Smokers may toss and turn more and have less sleep than non-smokers, according to a recent study.
Researchers from Charite Berlin medical school, Germany found that of the 1100 smokers they interviewed, 17 percent reported sleeping less than six hours a night, while 28 percent had a lower quality of sleep than non-smokers.
In fact, over a quarter of smokers reported some type of sleep disturbance. This in comparison to just seven percent of non-smokers (1200) who reported few sleeping hours and 19 percent that said they tossed and turned in the night.
Researchers were careful to ensure both groups had no history of other disorders that might have had some role to play in the lack of sleep, however, they do acknowledge that the smokers might have other habits that might influence sleeping patterns, such as watching late-night television or avoiding exercise.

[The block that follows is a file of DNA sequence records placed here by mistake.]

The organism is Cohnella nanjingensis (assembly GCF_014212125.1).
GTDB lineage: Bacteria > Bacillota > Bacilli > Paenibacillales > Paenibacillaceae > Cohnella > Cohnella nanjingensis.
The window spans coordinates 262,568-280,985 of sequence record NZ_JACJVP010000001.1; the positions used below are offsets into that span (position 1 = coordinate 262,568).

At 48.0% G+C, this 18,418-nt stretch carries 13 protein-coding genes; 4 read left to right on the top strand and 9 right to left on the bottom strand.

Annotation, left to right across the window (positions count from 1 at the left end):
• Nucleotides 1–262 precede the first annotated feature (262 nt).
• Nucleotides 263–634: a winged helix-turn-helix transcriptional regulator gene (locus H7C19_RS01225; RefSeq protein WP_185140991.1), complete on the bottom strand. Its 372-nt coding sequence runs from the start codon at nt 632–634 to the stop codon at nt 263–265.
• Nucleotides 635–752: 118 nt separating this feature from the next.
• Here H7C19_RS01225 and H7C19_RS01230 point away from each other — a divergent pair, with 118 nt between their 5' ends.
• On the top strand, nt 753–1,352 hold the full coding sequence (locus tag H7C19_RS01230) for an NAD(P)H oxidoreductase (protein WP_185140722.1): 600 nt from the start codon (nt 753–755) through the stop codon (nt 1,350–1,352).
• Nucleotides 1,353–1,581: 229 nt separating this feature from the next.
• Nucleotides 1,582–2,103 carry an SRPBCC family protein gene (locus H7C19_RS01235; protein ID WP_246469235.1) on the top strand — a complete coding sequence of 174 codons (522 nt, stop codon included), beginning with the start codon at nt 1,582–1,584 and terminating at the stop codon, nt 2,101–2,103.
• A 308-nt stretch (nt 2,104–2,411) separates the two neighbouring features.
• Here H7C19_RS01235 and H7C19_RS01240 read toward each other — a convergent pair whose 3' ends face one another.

Still, Lead researcher Stefan Cohrs and his team say their findings offer some insight into the fact that nicotine’s stimulant effect influences sleeping patterns.
“If you smoke and you do suffer from sleep problems, it is another good reason to quit smoking,” Cohrs told the Daily Mail.
Not getting enough sleep has been associated with a range of other health problems too such as obesity, suggesting that smoking may act as a trigger to an unhealthy lifestyle overall.